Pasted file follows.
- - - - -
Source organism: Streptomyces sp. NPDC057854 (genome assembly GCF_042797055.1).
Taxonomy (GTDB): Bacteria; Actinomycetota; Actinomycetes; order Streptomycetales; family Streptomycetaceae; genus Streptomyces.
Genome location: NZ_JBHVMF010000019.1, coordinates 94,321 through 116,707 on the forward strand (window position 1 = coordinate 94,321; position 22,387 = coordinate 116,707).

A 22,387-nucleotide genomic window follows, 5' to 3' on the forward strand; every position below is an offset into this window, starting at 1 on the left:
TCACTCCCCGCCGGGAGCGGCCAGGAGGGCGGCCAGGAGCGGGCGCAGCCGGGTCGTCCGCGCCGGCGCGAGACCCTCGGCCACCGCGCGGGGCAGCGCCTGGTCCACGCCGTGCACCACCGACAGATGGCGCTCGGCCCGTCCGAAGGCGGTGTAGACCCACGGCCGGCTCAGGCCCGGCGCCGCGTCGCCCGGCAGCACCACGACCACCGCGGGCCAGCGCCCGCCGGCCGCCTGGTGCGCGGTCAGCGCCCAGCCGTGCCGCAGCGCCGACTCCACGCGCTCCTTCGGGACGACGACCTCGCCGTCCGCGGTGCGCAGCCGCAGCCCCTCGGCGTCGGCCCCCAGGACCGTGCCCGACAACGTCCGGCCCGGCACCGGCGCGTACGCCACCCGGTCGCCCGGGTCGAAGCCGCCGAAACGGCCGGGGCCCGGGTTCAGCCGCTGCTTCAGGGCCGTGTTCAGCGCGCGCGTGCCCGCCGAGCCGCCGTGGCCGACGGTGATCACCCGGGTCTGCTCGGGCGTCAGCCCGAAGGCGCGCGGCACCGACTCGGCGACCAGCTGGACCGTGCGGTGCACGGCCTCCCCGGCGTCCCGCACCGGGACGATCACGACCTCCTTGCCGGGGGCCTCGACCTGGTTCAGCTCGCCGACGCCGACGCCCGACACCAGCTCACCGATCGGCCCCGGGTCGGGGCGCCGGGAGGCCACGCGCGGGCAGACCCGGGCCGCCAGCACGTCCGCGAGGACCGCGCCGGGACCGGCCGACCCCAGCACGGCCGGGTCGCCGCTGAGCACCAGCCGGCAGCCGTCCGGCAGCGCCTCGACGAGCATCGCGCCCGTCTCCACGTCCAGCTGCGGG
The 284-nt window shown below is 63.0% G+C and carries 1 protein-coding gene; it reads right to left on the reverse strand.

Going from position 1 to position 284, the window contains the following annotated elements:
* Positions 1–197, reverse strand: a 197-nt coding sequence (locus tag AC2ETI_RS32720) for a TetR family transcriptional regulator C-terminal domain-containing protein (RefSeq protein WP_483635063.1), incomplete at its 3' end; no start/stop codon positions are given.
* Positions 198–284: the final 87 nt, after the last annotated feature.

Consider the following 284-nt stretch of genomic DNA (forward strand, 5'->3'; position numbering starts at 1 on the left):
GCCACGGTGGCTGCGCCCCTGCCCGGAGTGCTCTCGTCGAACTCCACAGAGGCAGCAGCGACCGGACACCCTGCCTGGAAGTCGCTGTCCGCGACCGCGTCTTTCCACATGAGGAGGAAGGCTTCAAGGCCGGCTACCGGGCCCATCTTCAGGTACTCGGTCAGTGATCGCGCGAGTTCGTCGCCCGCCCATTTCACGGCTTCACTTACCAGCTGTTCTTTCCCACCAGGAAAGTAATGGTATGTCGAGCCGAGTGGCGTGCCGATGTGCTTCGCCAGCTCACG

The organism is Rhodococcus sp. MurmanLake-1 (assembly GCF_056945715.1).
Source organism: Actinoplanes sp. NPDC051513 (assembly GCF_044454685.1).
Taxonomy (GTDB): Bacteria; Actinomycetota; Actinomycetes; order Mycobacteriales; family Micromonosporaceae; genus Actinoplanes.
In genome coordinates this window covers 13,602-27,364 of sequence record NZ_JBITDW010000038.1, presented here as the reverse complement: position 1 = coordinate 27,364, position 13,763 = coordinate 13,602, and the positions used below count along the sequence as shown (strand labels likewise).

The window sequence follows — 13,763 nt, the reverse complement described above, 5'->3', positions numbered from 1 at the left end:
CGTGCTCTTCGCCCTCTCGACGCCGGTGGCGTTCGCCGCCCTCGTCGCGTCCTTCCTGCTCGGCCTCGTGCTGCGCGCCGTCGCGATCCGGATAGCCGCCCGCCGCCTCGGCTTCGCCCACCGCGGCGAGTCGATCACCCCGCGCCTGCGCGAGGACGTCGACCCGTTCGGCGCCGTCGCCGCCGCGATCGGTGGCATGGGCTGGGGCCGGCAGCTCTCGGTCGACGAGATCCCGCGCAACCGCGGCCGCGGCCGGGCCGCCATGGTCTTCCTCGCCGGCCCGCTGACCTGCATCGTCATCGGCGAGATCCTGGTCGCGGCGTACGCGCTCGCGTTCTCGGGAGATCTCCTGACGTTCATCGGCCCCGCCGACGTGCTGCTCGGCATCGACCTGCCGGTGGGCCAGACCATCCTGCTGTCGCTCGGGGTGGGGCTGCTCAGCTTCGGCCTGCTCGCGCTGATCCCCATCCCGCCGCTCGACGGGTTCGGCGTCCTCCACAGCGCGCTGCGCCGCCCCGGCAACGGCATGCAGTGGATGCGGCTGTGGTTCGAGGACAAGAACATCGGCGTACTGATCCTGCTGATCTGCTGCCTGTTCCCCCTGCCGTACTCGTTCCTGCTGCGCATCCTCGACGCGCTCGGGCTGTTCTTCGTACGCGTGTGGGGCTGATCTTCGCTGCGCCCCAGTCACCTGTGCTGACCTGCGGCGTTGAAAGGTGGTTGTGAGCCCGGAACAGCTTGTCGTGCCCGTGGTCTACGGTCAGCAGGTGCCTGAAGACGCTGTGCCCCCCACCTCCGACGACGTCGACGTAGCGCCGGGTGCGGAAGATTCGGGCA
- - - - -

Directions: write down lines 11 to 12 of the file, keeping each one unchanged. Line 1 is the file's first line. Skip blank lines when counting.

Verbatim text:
GCCACGGTGGCTGCGCCCCTGCCCGGAGTGCTCTCGTCGAACTCCACAGAGGCAGCAGCGACCGGACACCCTGCCTGGAAGTCGCTGTCCGCGACCGCGTCTTTCCACATGAGGAGGAAGGCTTCAAGGCCGGCTACCGGGCCCATCTTCAGGTACTCGGTCAGTGATCGCGCGAGTTCGTCGCCCGCCCATTTCACGGCTTCACTTACCAGCTGTTCTTTCCCACCAGGAAAGTAATGGTATGTCGAGCCGAGTGGCGTGCCGATGTGCTTCGCCAGCTCACG

The organism is Rhodococcus sp. MurmanLake-1 (assembly GCF_056945715.1).